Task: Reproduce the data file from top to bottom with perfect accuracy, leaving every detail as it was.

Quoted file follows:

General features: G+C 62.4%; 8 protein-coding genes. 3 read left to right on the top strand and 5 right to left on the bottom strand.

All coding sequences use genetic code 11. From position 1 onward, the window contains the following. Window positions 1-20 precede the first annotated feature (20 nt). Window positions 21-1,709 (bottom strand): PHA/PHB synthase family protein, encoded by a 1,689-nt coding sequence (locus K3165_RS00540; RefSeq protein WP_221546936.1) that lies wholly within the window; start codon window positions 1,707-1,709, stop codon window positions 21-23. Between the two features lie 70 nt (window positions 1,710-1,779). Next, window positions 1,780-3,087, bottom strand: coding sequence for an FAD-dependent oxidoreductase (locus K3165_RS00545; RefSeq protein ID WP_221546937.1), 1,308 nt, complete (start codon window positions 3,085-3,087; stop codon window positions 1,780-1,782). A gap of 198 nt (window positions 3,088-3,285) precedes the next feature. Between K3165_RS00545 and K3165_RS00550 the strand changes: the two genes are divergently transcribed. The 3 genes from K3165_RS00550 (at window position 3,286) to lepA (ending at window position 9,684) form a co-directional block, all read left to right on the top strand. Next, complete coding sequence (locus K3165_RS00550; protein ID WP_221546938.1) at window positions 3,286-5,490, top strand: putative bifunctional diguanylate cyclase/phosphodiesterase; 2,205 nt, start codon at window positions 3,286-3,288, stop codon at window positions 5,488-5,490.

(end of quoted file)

General features: G+C 62.4%; 8 protein-coding genes. 3 read left to right on the top strand and 5 right to left on the bottom strand.

All coding sequences use genetic code 11. From position 1 onward, the window contains the following. Window positions 1-20 precede the first annotated feature (20 nt). Window positions 21-1,709 (bottom strand): PHA/PHB synthase family protein, encoded by a 1,689-nt coding sequence (locus K3165_RS00540; RefSeq protein WP_221546936.1) that lies wholly within the window; start codon window positions 1,707-1,709, stop codon window positions 21-23. Between the two features lie 70 nt (window positions 1,710-1,779). Next, window positions 1,780-3,087, bottom strand: coding sequence for an FAD-dependent oxidoreductase (locus K3165_RS00545; RefSeq protein ID WP_221546937.1), 1,308 nt, complete (start codon window positions 3,085-3,087; stop codon window positions 1,780-1,782). A gap of 198 nt (window positions 3,088-3,285) precedes the next feature. Between K3165_RS00545 and K3165_RS00550 the strand changes: the two genes are divergently transcribed. The 3 genes from K3165_RS00550 (at window position 3,286) to lepA (ending at window position 9,684) form a co-directional block, all read left to right on the top strand. Next, complete coding sequence (locus K3165_RS00550; protein ID WP_221546938.1) at window positions 3,286-5,490, top strand: putative bifunctional diguanylate cyclase/phosphodiesterase; 2,205 nt, start codon at window positions 3,286-3,288, stop codon at window positions 5,488-5,490.